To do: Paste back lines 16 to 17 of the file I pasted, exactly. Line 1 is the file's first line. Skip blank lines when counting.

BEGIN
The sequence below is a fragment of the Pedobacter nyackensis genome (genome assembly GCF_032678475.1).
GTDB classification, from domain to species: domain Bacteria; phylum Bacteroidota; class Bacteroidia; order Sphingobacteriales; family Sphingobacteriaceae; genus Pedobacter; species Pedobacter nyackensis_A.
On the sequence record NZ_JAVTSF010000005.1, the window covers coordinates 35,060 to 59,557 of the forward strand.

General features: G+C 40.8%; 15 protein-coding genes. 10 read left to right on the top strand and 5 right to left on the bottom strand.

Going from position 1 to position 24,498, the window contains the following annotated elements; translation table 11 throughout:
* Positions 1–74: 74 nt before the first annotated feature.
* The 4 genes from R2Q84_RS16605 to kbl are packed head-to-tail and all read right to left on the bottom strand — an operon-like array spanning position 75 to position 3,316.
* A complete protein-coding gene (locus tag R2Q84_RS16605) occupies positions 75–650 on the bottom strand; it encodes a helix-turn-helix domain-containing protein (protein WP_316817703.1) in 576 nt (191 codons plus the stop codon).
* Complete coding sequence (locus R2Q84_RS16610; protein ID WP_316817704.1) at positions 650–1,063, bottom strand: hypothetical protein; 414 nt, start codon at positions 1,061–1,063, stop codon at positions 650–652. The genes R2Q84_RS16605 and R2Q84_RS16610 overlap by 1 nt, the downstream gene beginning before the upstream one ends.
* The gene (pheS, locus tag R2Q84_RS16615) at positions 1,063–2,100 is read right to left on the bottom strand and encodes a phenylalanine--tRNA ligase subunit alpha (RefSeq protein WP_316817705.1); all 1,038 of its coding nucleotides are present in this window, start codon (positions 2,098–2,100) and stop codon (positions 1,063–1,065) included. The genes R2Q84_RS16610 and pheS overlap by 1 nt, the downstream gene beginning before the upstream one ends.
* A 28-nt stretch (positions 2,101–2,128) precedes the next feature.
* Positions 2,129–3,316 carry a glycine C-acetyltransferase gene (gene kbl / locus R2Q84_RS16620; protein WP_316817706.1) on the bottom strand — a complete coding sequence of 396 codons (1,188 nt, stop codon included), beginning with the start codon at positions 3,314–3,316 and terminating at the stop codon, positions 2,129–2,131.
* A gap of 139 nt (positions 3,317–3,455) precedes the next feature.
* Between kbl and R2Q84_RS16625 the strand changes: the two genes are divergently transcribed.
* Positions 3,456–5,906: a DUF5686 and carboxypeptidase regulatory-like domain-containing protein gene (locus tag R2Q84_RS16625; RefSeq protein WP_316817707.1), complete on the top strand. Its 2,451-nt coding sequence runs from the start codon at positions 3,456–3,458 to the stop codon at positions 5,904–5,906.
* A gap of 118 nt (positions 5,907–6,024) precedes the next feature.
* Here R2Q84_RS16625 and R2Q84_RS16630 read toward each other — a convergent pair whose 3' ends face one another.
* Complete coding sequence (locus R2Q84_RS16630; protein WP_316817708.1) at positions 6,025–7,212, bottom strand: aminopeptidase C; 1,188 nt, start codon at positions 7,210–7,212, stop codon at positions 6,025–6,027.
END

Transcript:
* A gap of 118 nt (positions 5,907–6,024) precedes the next feature.
* Here R2Q84_RS16625 and R2Q84_RS16630 read toward each other — a convergent pair whose 3' ends face one another.